: U.S. state tax revenues end 2021 higher than 2019, report finds


State tax revenues are coming in strong, rebounding from the downturn of 2020 during the worst of the pandemic, and even surpassing the same period in 2019, according to an analysis published Tuesday.

The just-released Monthly State Tax Revenue Highlights from the Tax Policy Center at the Urban Institute analyzes data collected through June 2021, which is the final month of the fiscal year for most states. In aggregate, state taxes were 26.5% higher for the fiscal 2021 year than in 2020.

Among 43 states, 

  • 41 reported growth in total tax revenues, and 40 states saw double-digit growth
  • 38 states reported growth in personal income tax revenues, and 34 states had double-digit growth 
  • 39 states reported growth in corporate income tax revenues, all of which were in the double digits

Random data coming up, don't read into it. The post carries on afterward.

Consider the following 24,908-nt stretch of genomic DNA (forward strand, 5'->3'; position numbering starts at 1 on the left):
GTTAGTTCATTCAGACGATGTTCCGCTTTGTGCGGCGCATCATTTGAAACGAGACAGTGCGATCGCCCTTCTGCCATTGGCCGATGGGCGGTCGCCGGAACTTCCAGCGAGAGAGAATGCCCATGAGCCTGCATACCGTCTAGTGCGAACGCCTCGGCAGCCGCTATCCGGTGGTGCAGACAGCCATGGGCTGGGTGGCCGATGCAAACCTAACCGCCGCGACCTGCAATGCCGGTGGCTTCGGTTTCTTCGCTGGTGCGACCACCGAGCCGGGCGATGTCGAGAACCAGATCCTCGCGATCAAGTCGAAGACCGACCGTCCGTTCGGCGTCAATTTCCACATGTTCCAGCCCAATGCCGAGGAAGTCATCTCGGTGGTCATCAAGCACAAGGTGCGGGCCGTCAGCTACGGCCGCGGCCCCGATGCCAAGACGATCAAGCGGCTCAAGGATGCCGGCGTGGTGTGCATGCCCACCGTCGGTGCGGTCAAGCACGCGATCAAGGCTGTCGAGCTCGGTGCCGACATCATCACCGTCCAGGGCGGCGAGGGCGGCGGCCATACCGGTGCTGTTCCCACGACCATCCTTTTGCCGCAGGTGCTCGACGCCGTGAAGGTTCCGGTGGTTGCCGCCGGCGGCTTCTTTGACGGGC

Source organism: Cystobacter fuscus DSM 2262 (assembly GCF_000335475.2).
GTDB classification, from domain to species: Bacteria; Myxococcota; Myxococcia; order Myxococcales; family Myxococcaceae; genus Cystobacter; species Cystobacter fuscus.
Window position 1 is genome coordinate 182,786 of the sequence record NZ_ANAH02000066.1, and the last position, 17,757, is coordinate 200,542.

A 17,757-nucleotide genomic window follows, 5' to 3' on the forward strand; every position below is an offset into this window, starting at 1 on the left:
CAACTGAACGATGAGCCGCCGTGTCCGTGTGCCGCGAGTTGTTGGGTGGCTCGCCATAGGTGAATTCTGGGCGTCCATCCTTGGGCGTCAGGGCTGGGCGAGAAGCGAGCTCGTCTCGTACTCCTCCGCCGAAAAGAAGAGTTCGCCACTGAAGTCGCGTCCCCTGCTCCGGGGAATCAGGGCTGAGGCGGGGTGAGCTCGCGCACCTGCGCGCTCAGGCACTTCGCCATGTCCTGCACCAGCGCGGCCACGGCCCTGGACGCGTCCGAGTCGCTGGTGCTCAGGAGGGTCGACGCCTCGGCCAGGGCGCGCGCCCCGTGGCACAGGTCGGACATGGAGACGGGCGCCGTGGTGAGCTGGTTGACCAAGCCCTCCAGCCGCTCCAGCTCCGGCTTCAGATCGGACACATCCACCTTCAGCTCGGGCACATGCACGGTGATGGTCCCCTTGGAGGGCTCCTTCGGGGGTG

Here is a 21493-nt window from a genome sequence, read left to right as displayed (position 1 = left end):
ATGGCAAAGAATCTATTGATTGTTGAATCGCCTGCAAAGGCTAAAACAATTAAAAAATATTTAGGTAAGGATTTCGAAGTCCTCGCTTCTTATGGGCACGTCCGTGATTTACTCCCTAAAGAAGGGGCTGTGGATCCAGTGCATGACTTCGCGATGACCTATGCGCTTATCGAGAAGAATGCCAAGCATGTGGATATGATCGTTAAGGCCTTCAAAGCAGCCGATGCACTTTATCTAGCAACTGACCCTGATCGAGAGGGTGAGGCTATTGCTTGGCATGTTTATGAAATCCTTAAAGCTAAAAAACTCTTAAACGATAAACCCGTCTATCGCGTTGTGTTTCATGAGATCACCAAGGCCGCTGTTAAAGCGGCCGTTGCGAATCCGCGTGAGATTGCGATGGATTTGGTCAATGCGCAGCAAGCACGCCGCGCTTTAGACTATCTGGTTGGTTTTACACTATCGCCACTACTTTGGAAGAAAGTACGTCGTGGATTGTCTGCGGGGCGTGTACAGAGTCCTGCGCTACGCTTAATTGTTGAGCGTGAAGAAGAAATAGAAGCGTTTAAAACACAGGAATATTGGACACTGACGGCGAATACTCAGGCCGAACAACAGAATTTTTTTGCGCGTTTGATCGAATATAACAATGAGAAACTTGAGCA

• 36 states reported growth general sales tax revenues, with 29 states reporting double-digit growth

The Tax Policy Center also compared growth in state tax revenues for the four months ending in June 2021 with the same periods in 2019 and 2020. 

As its researchers write, “The March through June 2020 period was largely the worst fiscal period for states during the pandemic. Total state tax revenues as well as personal income and sales tax revenues saw steep declines compared to March through June 2019.”

After a big decline in 2020, it’s no surprise that 2021 saw a rebound, but revenues are higher in 2021 compared to 2019, they note, reflecting “stronger consumer confidence, an improving economy and federal assistance.”

See: Federal stimulus is a ‘lifeline’ for communities whacked by the corona-crisis, as scars of 2008 linger

As previously reported, the pandemic hasn’t been as bad for state governments as initially feared, largely because so many higher-income workers were able to carry out their jobs remotely, minimizing the expected hit to income tax collections.

What’s more, the shift in spending to goods that could be used at home, and away from services like entertainment events which were largely closed, aided in sales tax collections. 

Read next: U.S. state budgets will tick up in 2022, report finds

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